According to Salmat, the company delivers upwards of 60 percent of all business to consumer communications in Australia. The company was founded in 1979 and today employs 7,000 people with operations in eight countries.

Xerox, during the Ipex tradeshow in the United Kingdom, demonstrated its new Production Inkjet Technology in a machine that currently fires 2-billion drops of ink every second. The roll-fed device – “designed to produce high-impact colour on low-cost papers” – runs on 56 piezo-electric print-heads with more than 49,000 nozzles each.

Xerox states the 4-colour, 600-dpi produces more than 2,000 colour images per minute, as well as production speeds of up 500 feet or 152.4 metres per minute. With a 20.5-inch width, the system features technologies based on more than 2,000 patents.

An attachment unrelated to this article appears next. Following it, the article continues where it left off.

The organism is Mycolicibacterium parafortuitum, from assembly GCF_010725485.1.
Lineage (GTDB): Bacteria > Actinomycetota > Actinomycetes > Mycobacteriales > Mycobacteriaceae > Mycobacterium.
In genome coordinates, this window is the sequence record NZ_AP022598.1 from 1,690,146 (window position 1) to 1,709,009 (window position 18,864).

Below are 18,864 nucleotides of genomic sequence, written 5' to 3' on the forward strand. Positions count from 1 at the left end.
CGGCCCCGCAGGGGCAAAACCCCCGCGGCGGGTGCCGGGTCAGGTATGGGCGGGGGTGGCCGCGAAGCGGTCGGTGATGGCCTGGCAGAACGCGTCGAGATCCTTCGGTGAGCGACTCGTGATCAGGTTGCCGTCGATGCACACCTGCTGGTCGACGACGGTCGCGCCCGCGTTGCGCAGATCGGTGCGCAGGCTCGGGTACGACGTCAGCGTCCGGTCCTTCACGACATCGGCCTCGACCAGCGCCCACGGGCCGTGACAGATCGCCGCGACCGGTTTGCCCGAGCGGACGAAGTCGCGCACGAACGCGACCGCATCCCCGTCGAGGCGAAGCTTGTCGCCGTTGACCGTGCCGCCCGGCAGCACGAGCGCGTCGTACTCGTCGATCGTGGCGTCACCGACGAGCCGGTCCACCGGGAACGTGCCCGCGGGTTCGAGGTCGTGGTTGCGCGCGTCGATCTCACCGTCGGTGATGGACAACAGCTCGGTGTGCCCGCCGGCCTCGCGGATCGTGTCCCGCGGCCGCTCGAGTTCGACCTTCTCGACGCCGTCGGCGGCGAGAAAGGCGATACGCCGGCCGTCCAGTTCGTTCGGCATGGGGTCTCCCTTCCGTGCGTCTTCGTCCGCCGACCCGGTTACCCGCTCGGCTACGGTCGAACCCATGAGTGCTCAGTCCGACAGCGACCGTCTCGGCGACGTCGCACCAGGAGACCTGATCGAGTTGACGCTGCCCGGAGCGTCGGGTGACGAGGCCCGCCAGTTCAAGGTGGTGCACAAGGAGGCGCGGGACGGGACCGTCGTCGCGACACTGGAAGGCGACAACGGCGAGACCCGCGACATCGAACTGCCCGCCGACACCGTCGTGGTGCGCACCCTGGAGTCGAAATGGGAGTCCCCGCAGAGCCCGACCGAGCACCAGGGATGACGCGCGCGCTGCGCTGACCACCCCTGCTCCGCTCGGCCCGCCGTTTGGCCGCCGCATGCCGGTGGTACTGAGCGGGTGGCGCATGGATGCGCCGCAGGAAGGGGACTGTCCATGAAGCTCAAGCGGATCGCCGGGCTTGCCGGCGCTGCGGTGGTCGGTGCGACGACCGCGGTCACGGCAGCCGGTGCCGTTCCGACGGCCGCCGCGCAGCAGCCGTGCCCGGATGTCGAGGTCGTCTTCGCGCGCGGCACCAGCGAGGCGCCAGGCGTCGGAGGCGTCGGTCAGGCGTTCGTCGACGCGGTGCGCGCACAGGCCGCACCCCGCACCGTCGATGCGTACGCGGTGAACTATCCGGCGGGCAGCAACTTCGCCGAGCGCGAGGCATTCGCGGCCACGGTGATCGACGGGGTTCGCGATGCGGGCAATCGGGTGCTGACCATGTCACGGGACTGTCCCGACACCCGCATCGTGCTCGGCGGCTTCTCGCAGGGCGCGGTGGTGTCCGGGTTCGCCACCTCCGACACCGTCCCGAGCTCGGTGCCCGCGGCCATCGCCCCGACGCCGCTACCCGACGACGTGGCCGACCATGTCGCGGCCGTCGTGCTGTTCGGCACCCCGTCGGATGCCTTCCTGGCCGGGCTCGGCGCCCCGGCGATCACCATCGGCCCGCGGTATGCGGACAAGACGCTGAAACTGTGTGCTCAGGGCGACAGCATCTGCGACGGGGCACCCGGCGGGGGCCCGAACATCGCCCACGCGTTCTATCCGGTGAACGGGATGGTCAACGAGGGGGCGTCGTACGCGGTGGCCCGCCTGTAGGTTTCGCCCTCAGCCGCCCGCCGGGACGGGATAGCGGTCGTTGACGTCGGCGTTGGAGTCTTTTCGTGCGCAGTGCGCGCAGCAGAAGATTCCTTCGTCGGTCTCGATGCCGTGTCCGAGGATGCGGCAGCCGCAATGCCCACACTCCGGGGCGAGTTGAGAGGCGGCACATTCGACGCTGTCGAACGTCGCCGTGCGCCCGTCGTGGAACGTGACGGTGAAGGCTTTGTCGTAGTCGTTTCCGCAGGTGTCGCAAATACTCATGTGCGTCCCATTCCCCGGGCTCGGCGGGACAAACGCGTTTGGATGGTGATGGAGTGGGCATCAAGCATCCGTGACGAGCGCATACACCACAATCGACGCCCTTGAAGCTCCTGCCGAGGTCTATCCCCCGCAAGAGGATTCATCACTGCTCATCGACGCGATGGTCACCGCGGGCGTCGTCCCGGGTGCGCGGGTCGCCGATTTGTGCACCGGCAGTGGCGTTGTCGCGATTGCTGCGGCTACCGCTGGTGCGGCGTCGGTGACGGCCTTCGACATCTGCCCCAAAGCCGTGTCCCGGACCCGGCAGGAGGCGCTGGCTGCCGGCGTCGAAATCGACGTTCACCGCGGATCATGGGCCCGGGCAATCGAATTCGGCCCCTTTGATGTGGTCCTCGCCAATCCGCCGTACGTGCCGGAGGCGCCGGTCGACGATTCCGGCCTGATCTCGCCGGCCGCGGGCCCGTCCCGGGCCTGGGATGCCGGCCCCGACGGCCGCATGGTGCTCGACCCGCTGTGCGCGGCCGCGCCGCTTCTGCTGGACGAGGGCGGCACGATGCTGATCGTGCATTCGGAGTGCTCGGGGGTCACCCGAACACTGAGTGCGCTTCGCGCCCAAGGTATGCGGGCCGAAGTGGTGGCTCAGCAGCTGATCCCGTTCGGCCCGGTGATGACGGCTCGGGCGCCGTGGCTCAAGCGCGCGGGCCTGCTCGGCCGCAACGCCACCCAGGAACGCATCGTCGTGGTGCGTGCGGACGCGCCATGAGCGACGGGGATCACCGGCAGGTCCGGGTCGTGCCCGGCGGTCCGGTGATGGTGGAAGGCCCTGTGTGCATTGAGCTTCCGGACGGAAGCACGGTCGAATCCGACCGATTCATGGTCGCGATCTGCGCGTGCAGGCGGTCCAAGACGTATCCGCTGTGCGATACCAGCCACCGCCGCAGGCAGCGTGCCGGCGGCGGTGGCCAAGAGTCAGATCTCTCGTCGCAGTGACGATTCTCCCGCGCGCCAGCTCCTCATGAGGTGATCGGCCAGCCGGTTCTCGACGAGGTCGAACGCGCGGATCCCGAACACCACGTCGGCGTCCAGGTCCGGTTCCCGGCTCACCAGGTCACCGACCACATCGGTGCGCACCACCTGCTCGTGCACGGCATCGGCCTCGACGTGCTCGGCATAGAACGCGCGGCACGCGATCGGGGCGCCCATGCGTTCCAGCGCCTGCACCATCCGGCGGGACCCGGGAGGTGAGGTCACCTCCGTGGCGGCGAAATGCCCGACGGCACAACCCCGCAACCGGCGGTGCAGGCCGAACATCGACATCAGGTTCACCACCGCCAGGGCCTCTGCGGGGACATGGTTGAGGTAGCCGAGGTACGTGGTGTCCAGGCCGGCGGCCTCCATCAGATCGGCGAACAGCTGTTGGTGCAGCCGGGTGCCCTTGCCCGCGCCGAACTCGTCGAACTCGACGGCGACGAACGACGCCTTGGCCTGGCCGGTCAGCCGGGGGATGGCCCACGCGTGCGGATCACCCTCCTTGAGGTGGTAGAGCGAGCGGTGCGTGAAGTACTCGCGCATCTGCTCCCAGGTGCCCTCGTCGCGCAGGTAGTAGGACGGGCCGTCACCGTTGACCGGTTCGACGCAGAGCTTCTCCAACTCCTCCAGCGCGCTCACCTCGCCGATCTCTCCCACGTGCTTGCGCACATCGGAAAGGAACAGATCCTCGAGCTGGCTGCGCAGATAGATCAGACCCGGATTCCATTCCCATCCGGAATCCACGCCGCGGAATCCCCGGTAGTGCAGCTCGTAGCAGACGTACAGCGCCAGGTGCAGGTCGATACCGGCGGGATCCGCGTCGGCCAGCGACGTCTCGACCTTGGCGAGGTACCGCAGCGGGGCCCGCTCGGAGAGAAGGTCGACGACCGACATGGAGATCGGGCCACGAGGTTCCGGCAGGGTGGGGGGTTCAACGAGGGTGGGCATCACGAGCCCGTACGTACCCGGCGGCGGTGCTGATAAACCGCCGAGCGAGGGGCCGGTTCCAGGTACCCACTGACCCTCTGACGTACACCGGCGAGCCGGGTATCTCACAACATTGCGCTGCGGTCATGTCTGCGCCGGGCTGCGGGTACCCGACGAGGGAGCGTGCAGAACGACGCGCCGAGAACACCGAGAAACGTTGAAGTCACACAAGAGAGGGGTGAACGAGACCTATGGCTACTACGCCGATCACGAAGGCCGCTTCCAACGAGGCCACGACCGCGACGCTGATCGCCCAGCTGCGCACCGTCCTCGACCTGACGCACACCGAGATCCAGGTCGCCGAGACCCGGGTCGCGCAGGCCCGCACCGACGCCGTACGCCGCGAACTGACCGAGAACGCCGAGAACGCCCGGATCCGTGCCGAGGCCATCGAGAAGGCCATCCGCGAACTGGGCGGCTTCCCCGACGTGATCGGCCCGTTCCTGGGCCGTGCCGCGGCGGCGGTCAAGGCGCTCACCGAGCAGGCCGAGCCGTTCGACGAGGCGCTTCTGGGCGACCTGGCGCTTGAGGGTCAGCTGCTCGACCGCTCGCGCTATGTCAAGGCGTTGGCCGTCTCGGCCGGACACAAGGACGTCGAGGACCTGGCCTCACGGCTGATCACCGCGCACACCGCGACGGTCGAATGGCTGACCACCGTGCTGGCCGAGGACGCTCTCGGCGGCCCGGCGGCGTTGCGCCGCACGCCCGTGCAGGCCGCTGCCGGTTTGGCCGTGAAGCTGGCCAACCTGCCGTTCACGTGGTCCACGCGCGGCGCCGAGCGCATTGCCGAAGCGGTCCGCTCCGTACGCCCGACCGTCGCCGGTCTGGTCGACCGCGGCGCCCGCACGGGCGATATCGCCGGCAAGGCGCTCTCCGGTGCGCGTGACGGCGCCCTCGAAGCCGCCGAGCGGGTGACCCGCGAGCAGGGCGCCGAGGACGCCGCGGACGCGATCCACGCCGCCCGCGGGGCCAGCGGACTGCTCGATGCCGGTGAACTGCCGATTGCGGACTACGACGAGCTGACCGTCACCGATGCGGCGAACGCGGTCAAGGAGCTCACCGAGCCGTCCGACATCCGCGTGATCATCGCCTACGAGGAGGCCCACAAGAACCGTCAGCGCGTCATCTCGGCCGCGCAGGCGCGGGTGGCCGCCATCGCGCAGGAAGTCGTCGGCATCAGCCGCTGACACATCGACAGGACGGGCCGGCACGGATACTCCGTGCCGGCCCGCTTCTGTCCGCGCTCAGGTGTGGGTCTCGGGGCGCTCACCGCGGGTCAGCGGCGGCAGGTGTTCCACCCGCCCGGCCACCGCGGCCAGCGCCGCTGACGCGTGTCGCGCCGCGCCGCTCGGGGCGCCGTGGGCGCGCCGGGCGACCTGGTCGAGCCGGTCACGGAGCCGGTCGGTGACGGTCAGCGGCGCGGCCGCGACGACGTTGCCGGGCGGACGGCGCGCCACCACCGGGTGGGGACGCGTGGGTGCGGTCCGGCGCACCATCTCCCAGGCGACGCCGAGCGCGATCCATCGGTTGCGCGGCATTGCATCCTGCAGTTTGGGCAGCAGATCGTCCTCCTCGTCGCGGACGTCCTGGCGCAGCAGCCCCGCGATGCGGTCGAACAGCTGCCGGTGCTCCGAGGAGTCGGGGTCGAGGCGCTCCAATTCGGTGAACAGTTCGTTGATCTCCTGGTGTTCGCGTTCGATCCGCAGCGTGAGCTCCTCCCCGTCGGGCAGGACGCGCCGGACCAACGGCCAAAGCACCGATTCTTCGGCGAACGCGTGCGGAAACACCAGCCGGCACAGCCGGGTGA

“[It] is a marvel of research and engineering, and an example of how our unique differentiated ink technology can address the needs of production customers,” said Xerox CTO, Sophie Vandebroek. Many of the technology needs for the machine are based on the work of the Xerox Research Centre of Canada, based in Mississauga.

Xerox explains the core of its technology is based on a sensor, referred to as Image On Web Array (IOWA), that scans the billions of droplets per second – for registration, among other production needs. A scan bar registers each print-head and automatically adjusts alignment when necessary.

Aimed at transactional and commercial printers manufacturing cheques and other security documents, Kodak is adding Magnetic Ink Character Recognition (MICR) capabilities to its Kodak Versamark VL2000/2200 and VL4000/4200 series machines.

According to Kodak, its application of MICR printing is “different from other solutions on the market” because the company uses a MICR accessory rather than replacing the standard black ink. Given the machines, this inline MICR printing can be produced at speeds ranging from 246 feet per minute (fpm) to 492 fpm.

Kodak states its MICR solution will be commercially available in the first half of 2010.